A kind but pampered beautiful young virgin and her family's pregnant and jealous servant set out to deliver candles to church, but only one returns from events that transpire in the woods along the way.
Max von Sydow,
A Knight and his squire are home from the crusades. Black Death is sweeping their country. As they approach home, Death appears to the knight and tells him it is his time. The knight challenges Death to a chess game for his life. The Knight and Death play as the cultural turmoil envelopes the people around them as they try, in different ways, to deal with the upheaval the plague has caused. Written by
John Vogel <email@example.com>
When Death is putting the chess pieces in their correct places after they have fallen down, Antonius has three chess pieces in his hands. In the following shot he is holding his sword. See more »
I want knowledge! Not faith, not assumptions, but knowledge. I want God to stretch out His hand, uncover His face and speak to me.
But He remains silent.
I call out to Him in the darkness. But it's as if no one was there.
Perhaps there isn't anyone.
Then life is a preposterous horror. No man can live faced with Death, knowing everything's nothingness.
Most people think neither of death nor nothingness.
But one day you stand at the edge of life and face darkness.
I understand what you ...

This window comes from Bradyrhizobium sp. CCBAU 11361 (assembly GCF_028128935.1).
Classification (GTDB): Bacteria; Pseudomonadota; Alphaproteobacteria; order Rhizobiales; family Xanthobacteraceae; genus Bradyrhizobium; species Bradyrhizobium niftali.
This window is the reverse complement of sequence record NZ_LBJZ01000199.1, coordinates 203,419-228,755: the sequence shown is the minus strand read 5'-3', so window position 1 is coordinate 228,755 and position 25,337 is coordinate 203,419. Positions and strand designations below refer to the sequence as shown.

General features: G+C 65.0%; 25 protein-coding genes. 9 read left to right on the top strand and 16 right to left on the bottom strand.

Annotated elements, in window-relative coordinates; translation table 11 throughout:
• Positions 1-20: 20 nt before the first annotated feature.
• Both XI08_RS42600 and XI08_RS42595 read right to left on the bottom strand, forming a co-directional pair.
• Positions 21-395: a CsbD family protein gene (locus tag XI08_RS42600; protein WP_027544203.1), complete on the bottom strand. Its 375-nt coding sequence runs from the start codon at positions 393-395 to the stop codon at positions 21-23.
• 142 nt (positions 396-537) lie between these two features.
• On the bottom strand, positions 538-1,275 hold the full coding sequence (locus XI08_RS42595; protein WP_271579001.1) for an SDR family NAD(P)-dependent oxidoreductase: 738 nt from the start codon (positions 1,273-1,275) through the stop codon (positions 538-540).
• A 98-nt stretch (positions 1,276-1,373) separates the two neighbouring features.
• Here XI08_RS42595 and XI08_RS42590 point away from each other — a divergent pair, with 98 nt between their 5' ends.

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I find it strange that "The seventh Seal" has always been widely considered to be the best Bergman movie and is so much more famous that all the others he made. Yes, it's very good, especially for its time, but compared with the real masterpieces Bergman made like "Wild Strawberries", "Through a Glass darkly", "Persona", "Winter light" and "Fanny and Alexander", it really pales in comparison. The ideas and the questions asked in this movie are pretty interesting and profound, but I feel that Bergman has done so much better in his later movies on similar subjects. The theme about the God's silence is much, much better developed in the famous "Faith Trilogy", especially "Through a glass darkly" and "Winter light". The theme about how to cope with fear of death is well developed, but couldn't really convince me. Also I feel that the film has too many "comic relief" moments. Many people have praised the cinematography in this movie, quite a few saying that it's one of the best ever. I beg to disagree. It's very, very good, excellent at times, but again Bergman has done so much better in his other movies. Personally I feel that the cinematography in Bergman's movies improved when he changed his director of photography Gunnar Fischer(who worked on this movie and "Wild Strawberries") with Sven Nykvist. Watch "Through a glass darkly" or "Persona" if you want a really stunning cinematography. But even "Wild Strawberries", made shortly after "The Seventh seal" and looking visually quite similar, is better IMO. Here the settings and the lighting looks too theatrical to me for most of the times. Of course, there were quite a few memorable images, especially the start with Death on the beach, the dance with Death at the end, the procession of the fanatics who whipped themselves through the village,etc. But still, something was lacking in many of the scenes. Bergman had to shoot the whole movie in just 35 days, so it's understandable IMO. After being so critical to the movie so far, it's time to mention its strong points. They are typical of Bergman's movies. Very strong acting(especially from Max von Sydov), amazing dark medieval atmosphere, really makes you think about the important questions. The music was very well and effectively used too. It's a great movie, no doubt, and it established Bergman as one of the all-time greats, which is big plus for a huge fan of him like myself. Still, my advice is: don't limit your Bergman experience to just this movie, watch his others, many of them are even better. 9/10
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